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Have a music moment with Jack White's 'Entering Heaven Alive'


Rock 'n' roll superstar Jack White has a new album out. It's actually his second of the year. It's called "Entering Heaven Alive." Music writer Al Shipley shared his thoughts on the new album with us. He says it's more acoustic than Jack White's prior release, "Fear Of The Dawn," and that's part of the appeal. He told us about a few standout tracks.

AL SHIPLEY: So "If I Die Tomorrow" stood out to me right away because it has a mellotron on it, which is the sort of early synthesizer invented in the 1960s, where the keys on the keyboard trigger, like, magnetic tape with recordings of instruments. So kind of before they had these computerized synthesizers, that was one of the first instances of that. And most famously, it was on "Strawberry Fields Forever" by the Beatles.


SHIPLEY: A lot of the appeal of what Jack White does, I think, is, you know, he's one of the biggest contemporary rock stars who cares about collecting vintage instruments and featuring all these cool things on the record. So having this kind of weird, eerie flute sound that's not really a flute on "If I Die Tomorrow," you know, it reminds you of "Strawberry Fields Forever," but it's also kind of this unique thing. And he puts it in a different vibe in this song.


JACK WHITE: (Singing) So if I die tomorrow, promise you can walk away, OK, OK.

SHIPLEY: You know, it's one of the most cinematic sort of songs on the album where he's talking about, like, you know, if I die tomorrow, if my mother cries in sorrow, all these things and, you know, you don't know if it's this guy being, you know, in his 40s and thinking about mortality or if it's just kind of a character piece or something. But it has this kind of noir quality that he does sometimes where it's like - he kind of - it's almost feels like a black-and-white movie.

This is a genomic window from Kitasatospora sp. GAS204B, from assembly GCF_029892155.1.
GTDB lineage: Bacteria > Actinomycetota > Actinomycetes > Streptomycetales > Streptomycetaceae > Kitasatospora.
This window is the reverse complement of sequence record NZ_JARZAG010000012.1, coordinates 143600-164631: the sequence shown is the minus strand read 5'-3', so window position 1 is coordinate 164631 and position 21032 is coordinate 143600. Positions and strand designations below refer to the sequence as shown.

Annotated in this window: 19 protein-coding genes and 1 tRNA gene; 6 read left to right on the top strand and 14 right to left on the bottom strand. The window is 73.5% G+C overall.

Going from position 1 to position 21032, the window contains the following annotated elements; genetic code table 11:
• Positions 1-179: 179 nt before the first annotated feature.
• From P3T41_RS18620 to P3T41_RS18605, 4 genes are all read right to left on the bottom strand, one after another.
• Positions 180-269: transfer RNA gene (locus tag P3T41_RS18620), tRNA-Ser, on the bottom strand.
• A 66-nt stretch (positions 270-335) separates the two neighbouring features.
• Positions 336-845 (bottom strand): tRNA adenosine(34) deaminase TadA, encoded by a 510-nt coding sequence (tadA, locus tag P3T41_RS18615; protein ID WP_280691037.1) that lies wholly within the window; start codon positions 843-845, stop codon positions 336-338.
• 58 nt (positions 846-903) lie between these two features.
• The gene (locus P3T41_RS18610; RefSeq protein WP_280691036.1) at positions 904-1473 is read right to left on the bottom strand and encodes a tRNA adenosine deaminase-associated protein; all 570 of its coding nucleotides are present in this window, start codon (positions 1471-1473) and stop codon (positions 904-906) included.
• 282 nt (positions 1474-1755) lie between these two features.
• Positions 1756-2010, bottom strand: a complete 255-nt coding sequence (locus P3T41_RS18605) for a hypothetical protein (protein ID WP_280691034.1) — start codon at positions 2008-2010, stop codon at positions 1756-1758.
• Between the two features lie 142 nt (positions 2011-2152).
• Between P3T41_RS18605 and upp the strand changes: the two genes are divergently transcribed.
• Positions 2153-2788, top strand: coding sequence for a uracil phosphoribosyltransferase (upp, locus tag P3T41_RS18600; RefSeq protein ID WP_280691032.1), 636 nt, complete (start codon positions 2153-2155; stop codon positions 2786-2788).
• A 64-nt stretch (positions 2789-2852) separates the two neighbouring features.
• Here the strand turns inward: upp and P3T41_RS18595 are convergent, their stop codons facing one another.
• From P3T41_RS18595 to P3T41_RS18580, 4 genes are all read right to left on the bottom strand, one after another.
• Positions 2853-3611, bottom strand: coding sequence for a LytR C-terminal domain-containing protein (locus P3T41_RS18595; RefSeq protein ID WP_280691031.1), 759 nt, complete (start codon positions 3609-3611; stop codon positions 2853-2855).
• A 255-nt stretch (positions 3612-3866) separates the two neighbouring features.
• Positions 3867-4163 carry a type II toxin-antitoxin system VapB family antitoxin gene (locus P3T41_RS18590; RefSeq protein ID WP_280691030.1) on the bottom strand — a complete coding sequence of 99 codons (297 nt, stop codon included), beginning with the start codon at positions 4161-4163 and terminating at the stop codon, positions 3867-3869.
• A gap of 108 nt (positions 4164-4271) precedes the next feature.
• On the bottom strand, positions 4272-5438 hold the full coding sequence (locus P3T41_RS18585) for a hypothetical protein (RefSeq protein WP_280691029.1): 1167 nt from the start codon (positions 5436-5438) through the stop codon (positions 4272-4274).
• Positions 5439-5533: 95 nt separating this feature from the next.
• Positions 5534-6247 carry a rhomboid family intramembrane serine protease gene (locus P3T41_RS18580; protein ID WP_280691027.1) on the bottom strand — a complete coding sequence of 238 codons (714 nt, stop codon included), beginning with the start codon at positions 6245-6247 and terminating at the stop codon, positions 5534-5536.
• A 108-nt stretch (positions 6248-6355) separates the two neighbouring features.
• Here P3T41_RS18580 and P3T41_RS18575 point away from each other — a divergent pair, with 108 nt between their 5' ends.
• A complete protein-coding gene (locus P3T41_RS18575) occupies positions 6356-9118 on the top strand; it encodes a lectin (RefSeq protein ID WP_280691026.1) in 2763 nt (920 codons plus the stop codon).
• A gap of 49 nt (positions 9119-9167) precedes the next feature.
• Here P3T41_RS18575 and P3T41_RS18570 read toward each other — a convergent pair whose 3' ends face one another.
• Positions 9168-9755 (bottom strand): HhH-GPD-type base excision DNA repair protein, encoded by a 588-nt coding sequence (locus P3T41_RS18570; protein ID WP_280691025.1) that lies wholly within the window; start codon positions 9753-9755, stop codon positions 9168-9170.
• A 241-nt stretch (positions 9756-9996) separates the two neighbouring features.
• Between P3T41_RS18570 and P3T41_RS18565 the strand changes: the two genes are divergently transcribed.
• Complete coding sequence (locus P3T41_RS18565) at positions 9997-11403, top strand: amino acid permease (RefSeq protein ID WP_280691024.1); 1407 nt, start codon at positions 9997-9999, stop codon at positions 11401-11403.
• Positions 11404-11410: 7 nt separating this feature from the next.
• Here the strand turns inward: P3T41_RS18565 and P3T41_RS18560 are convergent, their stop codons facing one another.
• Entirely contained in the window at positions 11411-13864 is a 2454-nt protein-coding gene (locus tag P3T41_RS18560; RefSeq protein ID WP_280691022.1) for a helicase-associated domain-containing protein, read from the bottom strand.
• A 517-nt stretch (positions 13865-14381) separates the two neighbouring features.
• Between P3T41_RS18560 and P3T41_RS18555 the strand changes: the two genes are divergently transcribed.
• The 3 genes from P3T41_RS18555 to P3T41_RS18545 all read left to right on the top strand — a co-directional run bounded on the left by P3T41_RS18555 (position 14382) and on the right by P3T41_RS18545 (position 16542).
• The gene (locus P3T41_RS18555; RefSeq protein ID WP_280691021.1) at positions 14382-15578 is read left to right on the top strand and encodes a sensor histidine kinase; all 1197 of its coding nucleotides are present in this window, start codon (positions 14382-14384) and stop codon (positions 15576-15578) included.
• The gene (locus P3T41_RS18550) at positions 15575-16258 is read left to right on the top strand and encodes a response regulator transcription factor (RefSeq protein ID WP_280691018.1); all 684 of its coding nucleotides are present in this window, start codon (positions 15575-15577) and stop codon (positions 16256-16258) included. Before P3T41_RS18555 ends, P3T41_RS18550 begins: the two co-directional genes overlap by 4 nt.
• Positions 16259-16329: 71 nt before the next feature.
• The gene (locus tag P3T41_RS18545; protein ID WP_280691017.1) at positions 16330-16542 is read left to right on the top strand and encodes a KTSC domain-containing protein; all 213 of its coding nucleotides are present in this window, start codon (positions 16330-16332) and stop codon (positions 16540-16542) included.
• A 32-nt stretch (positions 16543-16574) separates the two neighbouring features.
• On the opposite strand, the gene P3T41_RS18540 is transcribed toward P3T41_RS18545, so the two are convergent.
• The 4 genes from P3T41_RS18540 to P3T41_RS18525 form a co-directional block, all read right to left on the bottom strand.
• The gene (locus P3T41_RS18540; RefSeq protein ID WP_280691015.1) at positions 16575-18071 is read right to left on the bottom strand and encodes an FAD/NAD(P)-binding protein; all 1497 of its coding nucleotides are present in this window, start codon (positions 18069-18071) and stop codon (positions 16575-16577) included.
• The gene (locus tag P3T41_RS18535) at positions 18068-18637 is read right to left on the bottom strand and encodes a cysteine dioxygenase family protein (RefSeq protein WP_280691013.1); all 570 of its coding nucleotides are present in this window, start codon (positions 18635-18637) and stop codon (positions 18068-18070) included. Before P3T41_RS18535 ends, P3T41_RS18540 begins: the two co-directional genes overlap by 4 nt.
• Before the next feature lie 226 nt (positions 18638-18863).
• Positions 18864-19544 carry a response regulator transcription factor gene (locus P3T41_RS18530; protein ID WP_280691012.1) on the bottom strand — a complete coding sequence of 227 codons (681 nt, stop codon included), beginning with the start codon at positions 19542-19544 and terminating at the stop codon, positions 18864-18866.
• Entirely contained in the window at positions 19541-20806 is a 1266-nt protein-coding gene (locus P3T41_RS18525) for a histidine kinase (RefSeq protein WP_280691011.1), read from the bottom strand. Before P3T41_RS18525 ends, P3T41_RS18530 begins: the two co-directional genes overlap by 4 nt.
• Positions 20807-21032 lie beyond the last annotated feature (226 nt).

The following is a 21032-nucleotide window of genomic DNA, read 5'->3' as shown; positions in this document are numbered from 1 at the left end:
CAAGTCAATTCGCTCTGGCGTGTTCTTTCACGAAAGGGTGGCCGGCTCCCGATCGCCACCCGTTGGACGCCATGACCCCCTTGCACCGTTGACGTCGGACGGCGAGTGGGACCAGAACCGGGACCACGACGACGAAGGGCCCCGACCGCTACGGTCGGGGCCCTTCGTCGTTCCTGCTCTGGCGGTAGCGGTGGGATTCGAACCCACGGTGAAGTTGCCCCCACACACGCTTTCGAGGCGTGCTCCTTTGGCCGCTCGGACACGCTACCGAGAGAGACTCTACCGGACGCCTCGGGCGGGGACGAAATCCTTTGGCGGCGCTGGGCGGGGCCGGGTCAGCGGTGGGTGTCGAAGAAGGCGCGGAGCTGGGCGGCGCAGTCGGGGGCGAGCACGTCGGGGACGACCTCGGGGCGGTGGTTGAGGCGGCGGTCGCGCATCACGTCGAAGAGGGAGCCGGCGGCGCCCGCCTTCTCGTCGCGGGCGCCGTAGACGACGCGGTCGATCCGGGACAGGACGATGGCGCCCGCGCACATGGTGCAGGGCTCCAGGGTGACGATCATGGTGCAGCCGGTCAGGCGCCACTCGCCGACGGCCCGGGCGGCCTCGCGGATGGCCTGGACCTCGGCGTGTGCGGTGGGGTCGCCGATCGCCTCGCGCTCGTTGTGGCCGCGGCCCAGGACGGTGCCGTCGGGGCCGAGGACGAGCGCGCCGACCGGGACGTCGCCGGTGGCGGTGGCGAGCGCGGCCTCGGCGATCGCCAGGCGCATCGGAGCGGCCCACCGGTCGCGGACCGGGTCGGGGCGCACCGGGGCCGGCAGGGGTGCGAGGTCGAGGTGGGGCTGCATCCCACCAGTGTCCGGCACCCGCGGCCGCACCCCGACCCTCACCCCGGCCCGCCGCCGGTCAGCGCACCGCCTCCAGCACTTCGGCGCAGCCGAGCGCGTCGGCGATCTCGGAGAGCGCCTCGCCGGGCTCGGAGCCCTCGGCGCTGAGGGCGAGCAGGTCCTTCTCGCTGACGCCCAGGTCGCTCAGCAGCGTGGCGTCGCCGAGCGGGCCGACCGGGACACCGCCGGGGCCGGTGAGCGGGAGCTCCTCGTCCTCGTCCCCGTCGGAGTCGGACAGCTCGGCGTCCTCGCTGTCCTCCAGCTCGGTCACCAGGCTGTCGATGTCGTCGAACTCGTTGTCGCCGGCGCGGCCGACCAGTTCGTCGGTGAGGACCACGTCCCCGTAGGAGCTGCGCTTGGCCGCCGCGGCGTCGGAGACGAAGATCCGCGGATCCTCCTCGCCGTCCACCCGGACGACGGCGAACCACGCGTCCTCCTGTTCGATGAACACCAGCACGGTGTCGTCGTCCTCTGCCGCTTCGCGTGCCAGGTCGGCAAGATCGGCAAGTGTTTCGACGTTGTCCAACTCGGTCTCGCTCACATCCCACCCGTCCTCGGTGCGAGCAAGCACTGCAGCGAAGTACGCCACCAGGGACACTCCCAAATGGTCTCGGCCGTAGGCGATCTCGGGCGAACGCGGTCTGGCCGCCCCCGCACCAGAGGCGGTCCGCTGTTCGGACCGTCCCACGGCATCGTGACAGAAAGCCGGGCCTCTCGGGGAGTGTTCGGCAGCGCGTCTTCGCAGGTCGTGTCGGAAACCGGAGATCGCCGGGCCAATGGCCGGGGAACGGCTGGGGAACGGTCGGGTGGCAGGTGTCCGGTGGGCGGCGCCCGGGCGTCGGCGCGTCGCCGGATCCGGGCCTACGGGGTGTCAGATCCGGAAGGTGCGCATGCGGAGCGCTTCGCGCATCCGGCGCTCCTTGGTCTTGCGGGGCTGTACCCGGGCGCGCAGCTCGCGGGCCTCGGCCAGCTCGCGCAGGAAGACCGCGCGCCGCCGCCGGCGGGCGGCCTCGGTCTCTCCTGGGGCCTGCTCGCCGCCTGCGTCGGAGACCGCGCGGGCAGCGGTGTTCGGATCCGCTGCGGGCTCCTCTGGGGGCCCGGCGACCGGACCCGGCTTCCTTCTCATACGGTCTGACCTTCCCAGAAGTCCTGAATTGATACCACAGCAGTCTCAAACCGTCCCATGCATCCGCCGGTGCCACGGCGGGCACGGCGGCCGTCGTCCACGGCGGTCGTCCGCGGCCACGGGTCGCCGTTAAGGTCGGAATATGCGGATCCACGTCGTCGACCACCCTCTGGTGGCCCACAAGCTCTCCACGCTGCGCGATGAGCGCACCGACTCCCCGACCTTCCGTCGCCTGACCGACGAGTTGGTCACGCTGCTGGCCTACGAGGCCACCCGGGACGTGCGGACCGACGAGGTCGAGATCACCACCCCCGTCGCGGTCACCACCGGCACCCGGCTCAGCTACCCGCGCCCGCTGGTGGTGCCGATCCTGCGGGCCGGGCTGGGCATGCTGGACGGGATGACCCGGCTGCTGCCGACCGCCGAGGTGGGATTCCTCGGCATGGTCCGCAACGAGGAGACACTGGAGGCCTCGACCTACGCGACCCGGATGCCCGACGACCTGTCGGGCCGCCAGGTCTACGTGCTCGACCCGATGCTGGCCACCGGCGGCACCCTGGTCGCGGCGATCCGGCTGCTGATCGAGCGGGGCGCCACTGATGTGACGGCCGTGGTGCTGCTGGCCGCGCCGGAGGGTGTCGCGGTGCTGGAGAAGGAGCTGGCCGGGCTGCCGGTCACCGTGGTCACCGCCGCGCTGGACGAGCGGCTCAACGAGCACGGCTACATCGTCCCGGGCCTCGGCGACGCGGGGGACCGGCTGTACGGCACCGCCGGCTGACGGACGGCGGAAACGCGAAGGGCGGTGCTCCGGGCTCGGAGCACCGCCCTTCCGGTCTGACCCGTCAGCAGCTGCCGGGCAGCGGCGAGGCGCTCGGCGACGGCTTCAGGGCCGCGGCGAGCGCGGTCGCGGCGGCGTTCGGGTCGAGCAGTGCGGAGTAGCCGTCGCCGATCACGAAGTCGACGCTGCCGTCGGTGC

WHITE: (Singing) I hate to think about it. So it helps to shout it. And if you could help me out, it would mean so much for my peace of mind. And her heart is careworn and ever since I was a newborn, I pushed aside this worry for the sake of my life.


WHITE: (Singing) I've got you surrounded. I've got you surrounded with my love. Now, don't you know me, girl?

SHIPLEY: So "I've Got You Surrounded (With My Love)" is the only song that sounds like it could have been on either one of these albums. It could have been on "Fear Of The Dawn" or "Entering Heaven Alive" because it still has this, like, squealy, heavily processed electric guitar thing that he does a lot on "Fear Of The Dawn." But it's still, like, a full band kind of playing restrained and jazzy. Like, it never explodes like an old White Stripes song would have.


WHITE: (Singing) We need to find a place that's neutral and get it in our minds now that the feelings mutual. appeals to.

SHIPLEY: "Taking Me Back (Gently)" is kind of a reprise of a song from "Fear Of The Dawn."


WHITE: (Singing) When you take out the figures and you pull all the triggers, well, you're taking me back. Yes, you're taking me back. When you listen to mystics as you lay at your picnics, well, you're taking me back. You are taking me back.

SHIPLEY: It's almost like this, like, Dixieland jazz kind of rhythm to it. So it's fun to hear him take a song that's really loud and really, like, one of the wilder songs from "Fear Of The Dawn" and then just kind of turn it into a totally different thing. Like, he had done this acoustic recording - it was 1998 to 2016 - compilation a few years ago and had all these acoustic songs from across his career. And sometimes, the White Stripes would do a loud version of a song and - or Raconteurs would do a loud version of a song. And then they'd do this acoustic version. So it's fun to hear him kind of figure out which songs work in either mode. And this one feels almost like campy compared to the other "Taking Me Back," but it's kind of a fun way to end the record.

MARTIN: That was music writer Al Shipley talking about Jack White's new album, "Entering Heaven Alive." It's out now.

(SOUNDBITE OF JACK WHITE SONG, "TAKING ME BACK (GENTLY)") Transcript provided by NPR, Copyright NPR.